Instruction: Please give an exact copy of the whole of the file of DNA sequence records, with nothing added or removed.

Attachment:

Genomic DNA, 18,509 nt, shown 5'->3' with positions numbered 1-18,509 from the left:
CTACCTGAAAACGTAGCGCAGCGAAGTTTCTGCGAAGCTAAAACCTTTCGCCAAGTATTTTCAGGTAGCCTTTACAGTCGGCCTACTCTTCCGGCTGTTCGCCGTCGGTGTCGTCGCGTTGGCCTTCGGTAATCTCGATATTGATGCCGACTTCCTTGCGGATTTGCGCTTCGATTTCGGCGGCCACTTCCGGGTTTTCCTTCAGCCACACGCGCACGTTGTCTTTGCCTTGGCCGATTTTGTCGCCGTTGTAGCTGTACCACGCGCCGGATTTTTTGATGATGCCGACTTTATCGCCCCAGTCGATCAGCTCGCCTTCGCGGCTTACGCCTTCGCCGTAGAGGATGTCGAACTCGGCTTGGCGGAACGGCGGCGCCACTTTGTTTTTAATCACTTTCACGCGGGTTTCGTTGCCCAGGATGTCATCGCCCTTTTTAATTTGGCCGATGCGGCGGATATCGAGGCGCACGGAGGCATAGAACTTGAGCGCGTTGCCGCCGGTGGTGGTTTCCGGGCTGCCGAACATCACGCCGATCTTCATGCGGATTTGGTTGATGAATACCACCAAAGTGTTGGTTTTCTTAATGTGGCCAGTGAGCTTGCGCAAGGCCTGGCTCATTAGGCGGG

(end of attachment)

Genomic DNA, 18,509 nt, shown 5'->3' with positions numbered 1-18,509 from the left:
CTACCTGAAAACGTAGCGCAGCGAAGTTTCTGCGAAGCTAAAACCTTTCGCCAAGTATTTTCAGGTAGCCTTTACAGTCGGCCTACTCTTCCGGCTGTTCGCCGTCGGTGTCGTCGCGTTGGCCTTCGGTAATCTCGATATTGATGCCGACTTCCTTGCGGATTTGCGCTTCGATTTCGGCGGCCACTTCCGGGTTTTCCTTCAGCCACACGCGCACGTTGTCTTTGCCTTGGCCGATTTTGTCGCCGTTGTAGCTGTACCACGCGCCGGATTTTTTGATGATGCCGACTTTATCGCCCCAGTCGATCAGCTCGCCTTCGCGGCTTACGCCTTCGCCGTAGAGGATGTCGAACTCGGCTTGGCGGAACGGCGGCGCCACTTTGTTTTTAATCACTTTCACGCGGGTTTCGTTGCCCAGGATGTCATCGCCCTTTTTAATTTGGCCGATGCGGCGGATATCGAGGCGCACGGAGGCATAGAACTTGAGCGCGTTGCCGCCGGTGGTGGTTTCCGGGCTGCCGAACATCACGCCGATCTTCATGCGGATTTGGTTGATGAATACCACCAAAGTGTTGGTTTTCTTAATGTGGCCAGTGAGCTTGCGCAAGGCCTGGCTCATTAGGCGGG